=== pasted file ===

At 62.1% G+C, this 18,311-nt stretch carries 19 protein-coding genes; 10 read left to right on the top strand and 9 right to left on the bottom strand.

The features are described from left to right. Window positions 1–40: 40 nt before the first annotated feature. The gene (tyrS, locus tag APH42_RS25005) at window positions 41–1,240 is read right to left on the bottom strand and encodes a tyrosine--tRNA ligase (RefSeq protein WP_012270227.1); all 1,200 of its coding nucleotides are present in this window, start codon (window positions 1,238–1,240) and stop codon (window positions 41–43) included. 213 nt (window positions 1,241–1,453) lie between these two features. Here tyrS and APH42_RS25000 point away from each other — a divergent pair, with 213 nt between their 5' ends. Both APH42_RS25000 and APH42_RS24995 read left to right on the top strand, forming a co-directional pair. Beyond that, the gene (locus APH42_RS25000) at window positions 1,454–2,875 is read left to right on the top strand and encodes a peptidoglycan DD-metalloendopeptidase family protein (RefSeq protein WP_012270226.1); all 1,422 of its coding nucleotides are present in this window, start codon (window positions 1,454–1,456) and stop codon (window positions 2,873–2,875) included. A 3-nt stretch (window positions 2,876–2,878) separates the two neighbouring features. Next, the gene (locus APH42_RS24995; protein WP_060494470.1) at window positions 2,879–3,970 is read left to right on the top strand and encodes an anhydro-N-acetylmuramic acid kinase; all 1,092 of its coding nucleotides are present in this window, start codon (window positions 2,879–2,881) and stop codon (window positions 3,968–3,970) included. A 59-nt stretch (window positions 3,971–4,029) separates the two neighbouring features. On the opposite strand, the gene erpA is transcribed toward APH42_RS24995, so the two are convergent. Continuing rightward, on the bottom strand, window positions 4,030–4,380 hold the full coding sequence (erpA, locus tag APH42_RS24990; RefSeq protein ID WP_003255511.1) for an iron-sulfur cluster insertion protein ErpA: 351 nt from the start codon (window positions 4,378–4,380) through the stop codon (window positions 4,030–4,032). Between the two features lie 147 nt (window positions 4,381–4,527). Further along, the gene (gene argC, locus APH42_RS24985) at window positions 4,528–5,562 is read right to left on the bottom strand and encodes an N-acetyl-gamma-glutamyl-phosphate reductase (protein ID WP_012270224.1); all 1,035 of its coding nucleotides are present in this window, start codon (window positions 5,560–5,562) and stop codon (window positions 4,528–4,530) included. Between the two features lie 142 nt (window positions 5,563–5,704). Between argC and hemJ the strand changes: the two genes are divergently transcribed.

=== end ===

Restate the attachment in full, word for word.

At 62.1% G+C, this 18,311-nt stretch carries 19 protein-coding genes; 10 read left to right on the top strand and 9 right to left on the bottom strand.

The features are described from left to right. Window positions 1–40: 40 nt before the first annotated feature. The gene (tyrS, locus tag APH42_RS25005) at window positions 41–1,240 is read right to left on the bottom strand and encodes a tyrosine--tRNA ligase (RefSeq protein WP_012270227.1); all 1,200 of its coding nucleotides are present in this window, start codon (window positions 1,238–1,240) and stop codon (window positions 41–43) included. 213 nt (window positions 1,241–1,453) lie between these two features. Here tyrS and APH42_RS25000 point away from each other — a divergent pair, with 213 nt between their 5' ends. Both APH42_RS25000 and APH42_RS24995 read left to right on the top strand, forming a co-directional pair. Beyond that, the gene (locus APH42_RS25000) at window positions 1,454–2,875 is read left to right on the top strand and encodes a peptidoglycan DD-metalloendopeptidase family protein (RefSeq protein WP_012270226.1); all 1,422 of its coding nucleotides are present in this window, start codon (window positions 1,454–1,456) and stop codon (window positions 2,873–2,875) included. A 3-nt stretch (window positions 2,876–2,878) separates the two neighbouring features. Next, the gene (locus APH42_RS24995; protein WP_060494470.1) at window positions 2,879–3,970 is read left to right on the top strand and encodes an anhydro-N-acetylmuramic acid kinase; all 1,092 of its coding nucleotides are present in this window, start codon (window positions 2,879–2,881) and stop codon (window positions 3,968–3,970) included. A 59-nt stretch (window positions 3,971–4,029) separates the two neighbouring features. On the opposite strand, the gene erpA is transcribed toward APH42_RS24995, so the two are convergent. Continuing rightward, on the bottom strand, window positions 4,030–4,380 hold the full coding sequence (erpA, locus tag APH42_RS24990; RefSeq protein ID WP_003255511.1) for an iron-sulfur cluster insertion protein ErpA: 351 nt from the start codon (window positions 4,378–4,380) through the stop codon (window positions 4,030–4,032). Between the two features lie 147 nt (window positions 4,381–4,527). Further along, the gene (gene argC, locus APH42_RS24985) at window positions 4,528–5,562 is read right to left on the bottom strand and encodes an N-acetyl-gamma-glutamyl-phosphate reductase (protein ID WP_012270224.1); all 1,035 of its coding nucleotides are present in this window, start codon (window positions 5,560–5,562) and stop codon (window positions 4,528–4,530) included. Between the two features lie 142 nt (window positions 5,563–5,704). Between argC and hemJ the strand changes: the two genes are divergently transcribed.